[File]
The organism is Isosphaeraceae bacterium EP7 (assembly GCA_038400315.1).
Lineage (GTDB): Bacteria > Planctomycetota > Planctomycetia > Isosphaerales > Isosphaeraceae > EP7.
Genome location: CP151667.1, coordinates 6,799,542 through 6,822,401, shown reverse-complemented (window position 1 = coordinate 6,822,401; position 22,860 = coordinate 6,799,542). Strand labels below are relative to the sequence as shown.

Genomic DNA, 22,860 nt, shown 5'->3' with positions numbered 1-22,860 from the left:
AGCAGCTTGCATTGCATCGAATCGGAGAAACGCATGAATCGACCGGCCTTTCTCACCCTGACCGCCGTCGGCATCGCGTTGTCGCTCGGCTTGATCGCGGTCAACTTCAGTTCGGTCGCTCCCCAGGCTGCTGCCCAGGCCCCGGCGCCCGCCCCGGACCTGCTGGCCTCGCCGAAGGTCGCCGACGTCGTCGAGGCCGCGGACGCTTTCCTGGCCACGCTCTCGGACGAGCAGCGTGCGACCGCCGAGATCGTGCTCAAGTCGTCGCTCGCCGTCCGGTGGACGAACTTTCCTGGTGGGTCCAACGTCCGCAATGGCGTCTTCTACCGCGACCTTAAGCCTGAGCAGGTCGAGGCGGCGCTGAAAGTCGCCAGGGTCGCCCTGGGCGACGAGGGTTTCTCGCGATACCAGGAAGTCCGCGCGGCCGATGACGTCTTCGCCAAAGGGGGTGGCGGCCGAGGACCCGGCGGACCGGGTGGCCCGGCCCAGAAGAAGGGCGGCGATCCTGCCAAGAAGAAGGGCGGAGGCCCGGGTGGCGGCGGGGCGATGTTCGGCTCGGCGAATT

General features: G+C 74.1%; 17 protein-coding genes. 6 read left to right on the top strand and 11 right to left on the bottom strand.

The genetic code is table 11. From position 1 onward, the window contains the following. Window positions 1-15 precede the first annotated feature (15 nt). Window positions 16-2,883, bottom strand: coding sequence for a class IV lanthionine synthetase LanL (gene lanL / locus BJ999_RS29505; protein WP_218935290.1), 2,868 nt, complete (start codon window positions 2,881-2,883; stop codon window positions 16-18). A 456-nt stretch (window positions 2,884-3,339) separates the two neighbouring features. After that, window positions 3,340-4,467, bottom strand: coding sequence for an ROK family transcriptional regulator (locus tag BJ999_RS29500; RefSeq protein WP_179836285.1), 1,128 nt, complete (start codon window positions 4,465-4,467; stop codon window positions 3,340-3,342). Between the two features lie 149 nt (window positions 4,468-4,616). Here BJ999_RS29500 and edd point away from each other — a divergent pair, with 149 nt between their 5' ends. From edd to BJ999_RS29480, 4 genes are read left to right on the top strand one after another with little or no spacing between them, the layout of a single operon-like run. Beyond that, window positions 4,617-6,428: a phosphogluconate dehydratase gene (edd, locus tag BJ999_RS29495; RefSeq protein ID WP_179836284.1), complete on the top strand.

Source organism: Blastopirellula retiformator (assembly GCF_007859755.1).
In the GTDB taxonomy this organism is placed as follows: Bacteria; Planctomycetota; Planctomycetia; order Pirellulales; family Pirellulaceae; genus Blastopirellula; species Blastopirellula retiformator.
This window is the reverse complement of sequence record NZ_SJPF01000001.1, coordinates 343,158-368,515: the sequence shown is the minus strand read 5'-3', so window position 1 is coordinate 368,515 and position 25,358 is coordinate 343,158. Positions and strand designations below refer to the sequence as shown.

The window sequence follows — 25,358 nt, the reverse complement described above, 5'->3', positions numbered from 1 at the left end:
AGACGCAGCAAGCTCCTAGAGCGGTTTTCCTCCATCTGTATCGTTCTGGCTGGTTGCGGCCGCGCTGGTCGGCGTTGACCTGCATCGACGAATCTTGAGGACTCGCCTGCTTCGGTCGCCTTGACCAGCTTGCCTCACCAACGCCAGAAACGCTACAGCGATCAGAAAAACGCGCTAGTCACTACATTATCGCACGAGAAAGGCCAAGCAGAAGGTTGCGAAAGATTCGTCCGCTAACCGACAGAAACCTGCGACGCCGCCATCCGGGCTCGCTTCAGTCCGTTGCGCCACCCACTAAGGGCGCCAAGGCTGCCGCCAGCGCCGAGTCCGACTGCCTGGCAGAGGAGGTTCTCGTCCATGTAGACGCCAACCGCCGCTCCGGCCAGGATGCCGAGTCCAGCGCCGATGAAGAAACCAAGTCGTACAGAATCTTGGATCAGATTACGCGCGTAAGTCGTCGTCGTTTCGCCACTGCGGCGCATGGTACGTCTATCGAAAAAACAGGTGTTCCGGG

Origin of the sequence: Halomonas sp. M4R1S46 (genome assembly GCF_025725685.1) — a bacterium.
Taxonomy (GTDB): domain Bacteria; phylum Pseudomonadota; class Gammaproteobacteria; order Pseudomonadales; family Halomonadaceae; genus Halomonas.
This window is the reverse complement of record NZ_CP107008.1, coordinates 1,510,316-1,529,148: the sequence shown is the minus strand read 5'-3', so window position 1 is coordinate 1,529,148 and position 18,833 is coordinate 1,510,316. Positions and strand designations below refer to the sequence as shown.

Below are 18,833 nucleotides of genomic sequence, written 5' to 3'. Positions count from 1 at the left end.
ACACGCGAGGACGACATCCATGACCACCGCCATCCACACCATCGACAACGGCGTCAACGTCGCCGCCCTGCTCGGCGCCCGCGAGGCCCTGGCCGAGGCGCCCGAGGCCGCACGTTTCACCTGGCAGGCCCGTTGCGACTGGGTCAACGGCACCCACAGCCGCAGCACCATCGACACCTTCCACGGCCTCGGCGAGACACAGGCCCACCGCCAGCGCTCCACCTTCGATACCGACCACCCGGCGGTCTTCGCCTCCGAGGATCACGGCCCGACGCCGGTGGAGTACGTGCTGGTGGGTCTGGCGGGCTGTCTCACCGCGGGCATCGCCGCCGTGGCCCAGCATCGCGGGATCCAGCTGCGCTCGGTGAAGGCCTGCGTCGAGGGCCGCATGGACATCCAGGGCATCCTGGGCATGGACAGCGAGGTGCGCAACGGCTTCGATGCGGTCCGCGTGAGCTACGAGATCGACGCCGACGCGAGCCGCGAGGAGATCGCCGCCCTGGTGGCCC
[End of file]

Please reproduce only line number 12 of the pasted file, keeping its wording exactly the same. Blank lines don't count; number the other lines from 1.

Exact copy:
AGACGCAGCAAGCTCCTAGAGCGGTTTTCCTCCATCTGTATCGTTCTGGCTGGTTGCGGCCGCGCTGGTCGGCGTTGACCTGCATCGACGAATCTTGAGGACTCGCCTGCTTCGGTCGCCTTGACCAGCTTGCCTCACCAACGCCAGAAACGCTACAGCGATCAGAAAAACGCGCTAGTCACTACATTATCGCACGAGAAAGGCCAAGCAGAAGGTTGCGAAAGATTCGTCCGCTAACCGACAGAAACCTGCGACGCCGCCATCCGGGCTCGCTTCAGTCCGTTGCGCCACCCACTAAGGGCGCCAAGGCTGCCGCCAGCGCCGAGTCCGACTGCCTGGCAGAGGAGGTTCTCGTCCATGTAGACGCCAACCGCCGCTCCGGCCAGGATGCCGAGTCCAGCGCCGATGAAGAAACCAAGTCGTACAGAATCTTGGATCAGATTACGCGCGTAAGTCGTCGTCGTTTCGCCACTGCGGCGCATGGTACGTCTATCGAAAAAACAGGTGTTCCGGG